Where is all the quality post-publication peer review?

Post-publication peer review (PPPR) is something that we all would like to flourish, yet at the same time seem to struggle to find a proper format for. Arguably the most accessible and widely accepted form of PPPR is writing comments in the form of letters, or directly on a publisher’s website. However, Kent Anderson has recently discussed the problems associated with comments being used for PPPR, the main issue being a lack of substance and quality in such ´reviews´.

In search of new forms of PPPR, a new movement called ´altmetrics´ has established itself recently as a potential front-runner, basically switching the focus from traditional full-text reviews to widespread usage-based metrics, ranging from the more traditional citation counts, to more recent inventions, such as tweets, Facebook likes, etc. Unfortunately though, these metrics suffer from several drawbacks themselves, as discussed by David Crotty in one of his recent posts. Not surprisingly, the main issue identified was that these metrics are extremely hard to interpret, especially since one needn’t be an expert in the field (or even know what an article is about) to retweet its link to others for example.

The big question that remains then is: Does a form of PPPR exist that can provide a sufficient amount of substance, not be too demanding for the reviewer and in fact provide an incentive for the reviewer in itself? To answer this question, I suggest that we stop looking at public metrics for just a second, and focus on the reviewer. This person will in most cases will be a (semi-) professional scientist, meaning that the person will be spending a lot of time reading and evaluating the work of others, looking for gaps that could be addressed in future research.

In effect, every researcher spends half the time writing personal comments and reviews on published books and articles, which may partially end up in the “Introduction”, “State of the art” and “Literature review” sections of the researcher’s articles, books, dissertations, etc. There is already an abundance of quality PPPR out there, our task is to encourage researchers to make (some of) this material public, by providing the right tools and formats.

How can we do this? The short answer is: by providing even more value to the researcher. I’m still mulling over the details somewhat, so I’ll put off the full proposal for a follow up post which should appear later this week. I’d be happy to hear what your thoughts are so far, though I guess the solution is the most interesting aspect to all this.

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4 Comments

Filed under PaperCritic

4 responses to “Where is all the quality post-publication peer review?

  1. eperlste

    Thanks for the post! On a personal level it is very timely, because two weeks ago my new paper appeared on PLoS ONE. Page views are a cinch, especially when there is press coverage associated with your paper, but substantive comments are (unsurprisingly) hard to come by. Yet PPPR happens all the time right under our noses in the countless, two-person email exchanges between academics. I naively thought it would be easy to bottle up the essence of professional email correspondence and relocate it to the comments section of my paper but it’s been like pulling teeth. Most common excuse by far is time (“limited bandwidth”) followed by technophobia. Even the idealistic trainees are strapped for time. I guess it just shows how much interpersonal relations have atrophied over the last decade of hyper-competition for publications, grants and jobs.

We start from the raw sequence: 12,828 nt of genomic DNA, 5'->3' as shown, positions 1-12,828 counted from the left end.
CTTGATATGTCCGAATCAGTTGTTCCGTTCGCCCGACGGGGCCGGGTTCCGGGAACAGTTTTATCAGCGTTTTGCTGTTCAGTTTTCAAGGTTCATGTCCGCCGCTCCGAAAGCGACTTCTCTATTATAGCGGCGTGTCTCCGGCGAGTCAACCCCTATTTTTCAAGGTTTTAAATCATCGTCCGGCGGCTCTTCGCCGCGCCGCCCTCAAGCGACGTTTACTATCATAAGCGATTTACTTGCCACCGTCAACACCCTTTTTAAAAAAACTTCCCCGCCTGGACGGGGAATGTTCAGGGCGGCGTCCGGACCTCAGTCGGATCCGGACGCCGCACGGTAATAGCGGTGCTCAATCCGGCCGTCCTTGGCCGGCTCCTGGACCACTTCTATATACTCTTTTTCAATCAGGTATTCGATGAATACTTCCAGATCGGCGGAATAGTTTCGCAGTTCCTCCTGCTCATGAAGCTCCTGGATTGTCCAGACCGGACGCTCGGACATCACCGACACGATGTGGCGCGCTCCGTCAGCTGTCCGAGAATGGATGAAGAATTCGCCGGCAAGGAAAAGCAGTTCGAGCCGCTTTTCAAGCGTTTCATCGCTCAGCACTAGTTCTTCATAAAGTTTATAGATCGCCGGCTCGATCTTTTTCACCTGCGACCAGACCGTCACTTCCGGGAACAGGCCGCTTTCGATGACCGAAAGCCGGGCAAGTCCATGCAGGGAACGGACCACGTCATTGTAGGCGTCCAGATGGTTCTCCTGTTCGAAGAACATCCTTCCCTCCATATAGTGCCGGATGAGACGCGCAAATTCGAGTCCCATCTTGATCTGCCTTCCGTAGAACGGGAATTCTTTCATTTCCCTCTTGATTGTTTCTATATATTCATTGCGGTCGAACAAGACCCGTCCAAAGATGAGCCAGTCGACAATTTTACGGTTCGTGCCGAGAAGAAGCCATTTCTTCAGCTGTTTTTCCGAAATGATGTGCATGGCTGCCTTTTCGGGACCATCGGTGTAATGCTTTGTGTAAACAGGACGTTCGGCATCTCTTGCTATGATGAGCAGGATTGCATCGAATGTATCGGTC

The only way to recover is to rebuild peer relationships one at a time. If every scientist seriously cultivated 5-10 diverse professional relationships — be they lab meetings, journal clubs, or collaborations — we would have the online scientific community we all want. (Except maybe Kent Anderson. That guy is hard to please).

    -Ethan

  2. “In effect, every researcher spends half the time writing personal comments and reviews on published books and articles, which end up in the “Introduction”, “State of the art” and “Literature review” sections of the researcher’s articles, books, dissertations, etc. There is already an abundance of quality PPPR out there.”

    What’s the difference between this and keeping track of citations?

    I do like the idea of cultivating relationships with peers. I use Twitter that way. In fact, that’s how I found your post (thanks @peerevaluation!).

    • Hi Britt,

      Thanks for the comment. I guess I should have added some modifier like “partially end up in the .. sections of the researcher’s articles”. Mainly because privately, a researcher will likely write a more detailed review of the papers he reads for the sake of both remembering the details in the future and keeping track of his thoughts. Only a small portion of these will end up in an article though, due to space limitations and relevance to the usually very narrow focus of any one article.

      Let’s see if we can get anywhere from here to make reviews more open :)

      Cheers,
      Martin

  3. Pingback: Want to write a review? Pick your format of choice! | WebScio

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